View Header


                     Office of the Press Secretary
                        (Aboard Air Force One)
For Immediate Release                                 September 25, 1998


At a time of global financial turmoil, we should be working together to build a new bipartisan international economic policy that strengthens America's competitive edge. Renewing traditional authority is the right thing to do, but now was clearly the wrong time to vote on it.

The House of Representatives should focus its energies on making sure that the International Monetary Fund is strong enough to confront the financial crisis that threatens our economy today. That legislation has strong bipartisan support in the Senate, but has become entangled in politics in the House. Strengthening the IMF is the single most important thing we can do now to protect American farmers, ranchers, and workers who depend on exports to make a living.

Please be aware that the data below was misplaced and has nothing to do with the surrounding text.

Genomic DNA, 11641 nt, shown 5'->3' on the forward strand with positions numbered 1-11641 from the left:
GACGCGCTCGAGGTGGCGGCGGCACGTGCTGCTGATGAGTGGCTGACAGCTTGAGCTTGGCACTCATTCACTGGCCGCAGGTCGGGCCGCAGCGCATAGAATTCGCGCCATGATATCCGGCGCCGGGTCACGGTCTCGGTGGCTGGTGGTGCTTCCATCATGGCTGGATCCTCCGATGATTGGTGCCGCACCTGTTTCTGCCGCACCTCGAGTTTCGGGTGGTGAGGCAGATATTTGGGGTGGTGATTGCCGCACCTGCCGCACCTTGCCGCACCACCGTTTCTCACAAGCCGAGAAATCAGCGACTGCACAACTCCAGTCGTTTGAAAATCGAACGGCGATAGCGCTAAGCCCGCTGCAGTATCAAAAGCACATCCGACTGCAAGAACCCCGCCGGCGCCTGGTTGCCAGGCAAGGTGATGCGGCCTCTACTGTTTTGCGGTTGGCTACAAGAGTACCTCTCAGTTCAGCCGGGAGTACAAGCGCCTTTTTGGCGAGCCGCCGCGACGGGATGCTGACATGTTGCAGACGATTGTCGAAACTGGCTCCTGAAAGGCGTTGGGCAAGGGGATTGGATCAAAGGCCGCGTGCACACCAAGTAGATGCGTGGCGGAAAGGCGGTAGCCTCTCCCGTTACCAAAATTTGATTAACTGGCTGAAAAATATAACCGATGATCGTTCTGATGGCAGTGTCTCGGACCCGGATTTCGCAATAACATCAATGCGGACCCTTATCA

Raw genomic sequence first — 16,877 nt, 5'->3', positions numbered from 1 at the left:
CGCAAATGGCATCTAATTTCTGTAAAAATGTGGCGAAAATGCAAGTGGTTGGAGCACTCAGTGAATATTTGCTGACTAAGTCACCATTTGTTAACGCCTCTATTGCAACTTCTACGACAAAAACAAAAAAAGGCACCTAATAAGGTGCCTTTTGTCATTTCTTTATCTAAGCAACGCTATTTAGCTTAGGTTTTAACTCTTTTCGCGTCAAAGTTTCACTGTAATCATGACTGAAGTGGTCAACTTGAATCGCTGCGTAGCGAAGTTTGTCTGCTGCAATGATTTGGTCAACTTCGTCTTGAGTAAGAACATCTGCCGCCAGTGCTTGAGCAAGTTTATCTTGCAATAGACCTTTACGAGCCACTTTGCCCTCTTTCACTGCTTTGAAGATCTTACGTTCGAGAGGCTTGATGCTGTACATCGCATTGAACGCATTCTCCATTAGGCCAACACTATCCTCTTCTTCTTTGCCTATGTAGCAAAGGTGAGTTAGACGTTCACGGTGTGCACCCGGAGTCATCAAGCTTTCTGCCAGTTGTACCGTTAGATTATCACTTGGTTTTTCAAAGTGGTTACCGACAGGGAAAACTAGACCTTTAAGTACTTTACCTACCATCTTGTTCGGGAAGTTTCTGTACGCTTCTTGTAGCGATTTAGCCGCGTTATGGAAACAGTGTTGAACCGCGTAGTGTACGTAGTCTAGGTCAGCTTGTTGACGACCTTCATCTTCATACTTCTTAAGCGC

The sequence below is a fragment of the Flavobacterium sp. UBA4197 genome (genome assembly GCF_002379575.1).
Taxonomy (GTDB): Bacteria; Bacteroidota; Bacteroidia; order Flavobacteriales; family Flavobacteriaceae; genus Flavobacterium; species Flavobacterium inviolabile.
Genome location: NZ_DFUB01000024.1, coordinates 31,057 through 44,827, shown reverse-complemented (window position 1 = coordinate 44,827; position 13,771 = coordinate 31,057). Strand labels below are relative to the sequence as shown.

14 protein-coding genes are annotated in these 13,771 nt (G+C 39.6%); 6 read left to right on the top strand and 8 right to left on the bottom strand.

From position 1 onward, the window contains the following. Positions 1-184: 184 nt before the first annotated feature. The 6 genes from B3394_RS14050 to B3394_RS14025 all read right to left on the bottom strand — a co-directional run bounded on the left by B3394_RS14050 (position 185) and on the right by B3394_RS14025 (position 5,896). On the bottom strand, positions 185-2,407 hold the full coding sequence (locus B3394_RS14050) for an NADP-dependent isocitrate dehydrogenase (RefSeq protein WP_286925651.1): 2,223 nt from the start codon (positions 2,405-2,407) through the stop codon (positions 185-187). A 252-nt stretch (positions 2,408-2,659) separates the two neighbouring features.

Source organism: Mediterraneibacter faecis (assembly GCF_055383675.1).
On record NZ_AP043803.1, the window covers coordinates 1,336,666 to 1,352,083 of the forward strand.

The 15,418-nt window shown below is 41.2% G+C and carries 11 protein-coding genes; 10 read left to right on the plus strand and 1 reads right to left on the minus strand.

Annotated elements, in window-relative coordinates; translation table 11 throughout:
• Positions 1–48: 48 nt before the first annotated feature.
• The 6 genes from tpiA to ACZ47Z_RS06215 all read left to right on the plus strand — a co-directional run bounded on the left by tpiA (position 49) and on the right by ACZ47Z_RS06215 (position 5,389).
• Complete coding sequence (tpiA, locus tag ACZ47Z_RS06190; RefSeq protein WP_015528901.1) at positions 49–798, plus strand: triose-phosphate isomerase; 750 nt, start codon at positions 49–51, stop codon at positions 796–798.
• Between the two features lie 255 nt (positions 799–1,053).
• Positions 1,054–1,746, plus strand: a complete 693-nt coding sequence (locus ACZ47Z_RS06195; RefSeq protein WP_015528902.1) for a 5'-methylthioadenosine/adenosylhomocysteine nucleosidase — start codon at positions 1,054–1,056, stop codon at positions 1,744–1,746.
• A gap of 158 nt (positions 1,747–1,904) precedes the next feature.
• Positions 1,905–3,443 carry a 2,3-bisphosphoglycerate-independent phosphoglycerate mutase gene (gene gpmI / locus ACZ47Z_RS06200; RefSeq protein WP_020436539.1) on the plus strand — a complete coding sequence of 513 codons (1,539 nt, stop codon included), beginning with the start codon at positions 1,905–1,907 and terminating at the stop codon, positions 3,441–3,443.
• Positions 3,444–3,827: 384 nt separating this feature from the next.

At a time when we need to forge a new consensus on trade, Congress has chosen partisanship over progress. To move our trade policy forward this year, Congress still has time to enact important legislation from the Africa trade legislation to the global shipbuilding treaty and the Caribbean Basin Initiative. And when Congress returns next year, we should do the hard work of building a bipartisan coalition for traditional negotiating authority so that we can build on our successful record of expanding markets for American goods, services, and agricultural exports.